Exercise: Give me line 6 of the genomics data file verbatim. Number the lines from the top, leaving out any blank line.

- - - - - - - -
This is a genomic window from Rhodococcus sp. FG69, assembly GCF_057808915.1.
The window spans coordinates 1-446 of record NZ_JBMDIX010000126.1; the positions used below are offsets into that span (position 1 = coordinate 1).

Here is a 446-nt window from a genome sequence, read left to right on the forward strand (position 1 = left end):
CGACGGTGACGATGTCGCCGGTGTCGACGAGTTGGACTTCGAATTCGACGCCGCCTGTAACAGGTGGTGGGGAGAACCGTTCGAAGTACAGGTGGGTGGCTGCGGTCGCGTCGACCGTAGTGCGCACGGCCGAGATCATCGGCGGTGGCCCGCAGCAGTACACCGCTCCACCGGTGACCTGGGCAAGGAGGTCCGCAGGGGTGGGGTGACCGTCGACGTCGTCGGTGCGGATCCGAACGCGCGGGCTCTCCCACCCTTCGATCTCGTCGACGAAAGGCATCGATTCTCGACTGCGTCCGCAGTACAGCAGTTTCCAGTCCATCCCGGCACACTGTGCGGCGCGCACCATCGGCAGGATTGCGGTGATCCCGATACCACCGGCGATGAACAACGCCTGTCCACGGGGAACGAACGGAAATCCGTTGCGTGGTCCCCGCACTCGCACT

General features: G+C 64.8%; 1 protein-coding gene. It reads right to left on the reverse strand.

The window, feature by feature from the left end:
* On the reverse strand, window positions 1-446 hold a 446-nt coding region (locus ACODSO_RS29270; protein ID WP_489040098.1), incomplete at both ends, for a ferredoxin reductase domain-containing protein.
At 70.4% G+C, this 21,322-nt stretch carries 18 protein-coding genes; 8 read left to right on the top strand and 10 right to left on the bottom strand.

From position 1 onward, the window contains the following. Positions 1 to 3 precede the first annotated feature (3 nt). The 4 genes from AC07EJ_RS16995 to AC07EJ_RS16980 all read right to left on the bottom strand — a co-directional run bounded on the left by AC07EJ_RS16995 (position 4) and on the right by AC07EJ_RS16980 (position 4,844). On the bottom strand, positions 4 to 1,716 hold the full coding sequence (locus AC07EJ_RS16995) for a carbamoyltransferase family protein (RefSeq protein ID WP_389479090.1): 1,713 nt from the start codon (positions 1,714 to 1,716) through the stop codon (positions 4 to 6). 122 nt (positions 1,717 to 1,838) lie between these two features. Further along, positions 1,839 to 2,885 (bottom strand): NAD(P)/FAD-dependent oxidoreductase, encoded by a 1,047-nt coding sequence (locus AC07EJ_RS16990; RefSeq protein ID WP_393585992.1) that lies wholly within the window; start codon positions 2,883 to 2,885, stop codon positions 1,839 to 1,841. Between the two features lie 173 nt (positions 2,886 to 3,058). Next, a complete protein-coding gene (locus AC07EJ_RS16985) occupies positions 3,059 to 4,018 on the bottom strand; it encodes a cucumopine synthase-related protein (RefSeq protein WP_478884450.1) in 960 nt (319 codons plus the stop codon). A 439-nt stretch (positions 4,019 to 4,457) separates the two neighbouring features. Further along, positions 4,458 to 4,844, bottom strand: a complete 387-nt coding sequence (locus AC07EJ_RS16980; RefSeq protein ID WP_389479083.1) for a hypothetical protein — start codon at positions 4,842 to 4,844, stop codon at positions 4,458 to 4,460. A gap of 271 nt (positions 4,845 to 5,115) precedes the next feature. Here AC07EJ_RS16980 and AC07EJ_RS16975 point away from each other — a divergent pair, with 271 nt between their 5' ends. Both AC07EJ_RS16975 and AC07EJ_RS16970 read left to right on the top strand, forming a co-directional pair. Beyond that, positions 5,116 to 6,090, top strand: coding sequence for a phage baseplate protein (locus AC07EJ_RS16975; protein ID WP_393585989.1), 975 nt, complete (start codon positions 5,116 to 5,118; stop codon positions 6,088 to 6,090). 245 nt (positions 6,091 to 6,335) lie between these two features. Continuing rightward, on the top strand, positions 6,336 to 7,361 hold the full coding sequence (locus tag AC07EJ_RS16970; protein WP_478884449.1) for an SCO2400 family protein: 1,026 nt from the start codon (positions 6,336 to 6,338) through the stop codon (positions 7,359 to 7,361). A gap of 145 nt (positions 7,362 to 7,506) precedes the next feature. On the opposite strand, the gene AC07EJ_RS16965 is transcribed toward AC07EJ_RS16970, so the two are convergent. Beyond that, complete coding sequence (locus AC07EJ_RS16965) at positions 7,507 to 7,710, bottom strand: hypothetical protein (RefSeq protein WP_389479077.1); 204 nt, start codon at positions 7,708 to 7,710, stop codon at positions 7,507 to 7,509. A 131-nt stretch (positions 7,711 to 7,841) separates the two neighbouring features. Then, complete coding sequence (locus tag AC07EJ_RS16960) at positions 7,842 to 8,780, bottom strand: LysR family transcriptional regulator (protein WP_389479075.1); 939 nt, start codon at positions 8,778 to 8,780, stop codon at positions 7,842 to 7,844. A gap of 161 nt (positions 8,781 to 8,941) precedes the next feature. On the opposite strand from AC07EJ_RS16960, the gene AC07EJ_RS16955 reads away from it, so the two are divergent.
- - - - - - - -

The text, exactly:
The window, feature by feature from the left end: